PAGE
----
Drowning by Numbers  

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Train wreck at Montparnasse (October 22, 1895) by Studio Lévy and Sons.
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Train wreck at Montparnasse (October 22, 1895) by Studio Lévy and Sons.
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Drowning by Numbers is a 1988 British film directed by Peter Greenaway. It won the award for Best Artistic Contribution at the 1988 Cannes Film Festival.

Contents

Plot

The film's plot centers on three women — a grandmother, her daughter and her niece — each named Cissie Colpitts. As the story progresses each woman successively drowns her husband. The three Cissie Colpitts are played by Joan Plowright, Juliet Stevenson, and Joely Richardson. Bernard Hill plays the coroner Madgett, who is cajoled into covering up the three crimes.

The structure, with similar stories repeated three times, is reminiscent of a fairy tale, more specifically the Billy Goats Gruff, since Madgett is constantly promised greater rewards as he tries his luck with each of the Cissies in turn. The link to folklore is further established by Madgett's son Smut, who recites the rules of various unusual games played by the characters as if they were ancient traditions. Many of these games are invented for the film, including:

Number-counting, game rules and the plot's repetitions are devices that emphasize structure and symmetry in Drowning by Numbers. Through the course of the film the numbers 1 to 100 appear in order, sometimes seen in the background, sometimes spoken by the characters.

The film is set in and around Southwold, Suffolk, England, with key landmarks such as the Victorian water tower, Southwold Lighthouse and the River Blyth estuary clearly identifiable.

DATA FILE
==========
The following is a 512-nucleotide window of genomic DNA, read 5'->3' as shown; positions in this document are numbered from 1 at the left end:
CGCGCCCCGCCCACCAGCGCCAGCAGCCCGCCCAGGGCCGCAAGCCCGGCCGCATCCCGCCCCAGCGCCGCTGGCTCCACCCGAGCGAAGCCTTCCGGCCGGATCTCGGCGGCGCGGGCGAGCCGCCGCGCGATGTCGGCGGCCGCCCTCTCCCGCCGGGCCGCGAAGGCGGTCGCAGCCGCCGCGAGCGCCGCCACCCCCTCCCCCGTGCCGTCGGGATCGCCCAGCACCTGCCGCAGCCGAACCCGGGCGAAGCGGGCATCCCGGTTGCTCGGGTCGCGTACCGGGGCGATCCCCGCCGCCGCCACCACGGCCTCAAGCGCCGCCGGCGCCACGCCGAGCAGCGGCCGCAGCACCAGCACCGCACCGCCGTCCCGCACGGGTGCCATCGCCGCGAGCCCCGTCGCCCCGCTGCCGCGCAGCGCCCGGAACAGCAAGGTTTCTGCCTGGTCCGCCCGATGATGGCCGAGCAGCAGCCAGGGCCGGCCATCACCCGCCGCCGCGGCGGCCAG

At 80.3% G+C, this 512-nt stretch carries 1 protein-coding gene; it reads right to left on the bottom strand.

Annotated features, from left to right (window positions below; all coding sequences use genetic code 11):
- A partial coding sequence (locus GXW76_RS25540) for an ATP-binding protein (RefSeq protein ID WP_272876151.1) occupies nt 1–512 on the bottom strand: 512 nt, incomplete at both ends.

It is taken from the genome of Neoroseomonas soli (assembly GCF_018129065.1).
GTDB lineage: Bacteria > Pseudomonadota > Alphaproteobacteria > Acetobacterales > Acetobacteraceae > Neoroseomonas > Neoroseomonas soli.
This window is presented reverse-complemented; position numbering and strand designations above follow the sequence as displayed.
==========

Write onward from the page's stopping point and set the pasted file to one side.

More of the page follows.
Cast

Music

The musical score is by Michael Nyman, and is, at Greenaway's specific request, entirely based on themes taken from the slow movement of Wolfgang Amadeus Mozart's Sinfonia Concertante in E flat, K364, bars 58-61 of which are heard in their original form immediately after each drowning. Nyman was alerted to the potential of this piece by Greenaway in the late 1970s and had previously used it as material for part of the score for Greenaway's The Falls and for "The Masterwork" Award Winning Fish-Knife and Tristram Shandy. "Trysting Fields" is the most complicated use of the material: every appoggiatura from the movement, and no other material from the piece, is used.

The album is the tenth by Nyman, and the seventh to feature the Michael Nyman Band.

Track listing

  1. "Trysting Fields"
  2. "Sheep and Tides"
  3. "Great Death Game"
  4. "Drowning by Number 3"
  5. "Wheelbarrow Walk"
  6. "Dead Man's Catch"
  7. "Drowning by Number 2"
  8. "Bees in Trees"
  9. "Fish Beach"
  10. "Wedding Tango"
  11. "Crematorium Conspiracy"
  12. "Knowing the Ropes"
  13. "Endgame"

The back cover of the album booklet has a large number 58. Fred Ritzel has pointed out that the Skipping Girl (Natalie Morse) reaches number 58 in her counting game. These are subtle ways of drawing attention to the key bar of the Mozart piece.




Unless indicated otherwise, the text in this article is either based on Wikipedia article "Drowning by Numbers" or another language Wikipedia page thereof used under the terms of the GNU Free Documentation License; or on original research by Jahsonic and friends. See Art and Popular Culture's copyright notice.

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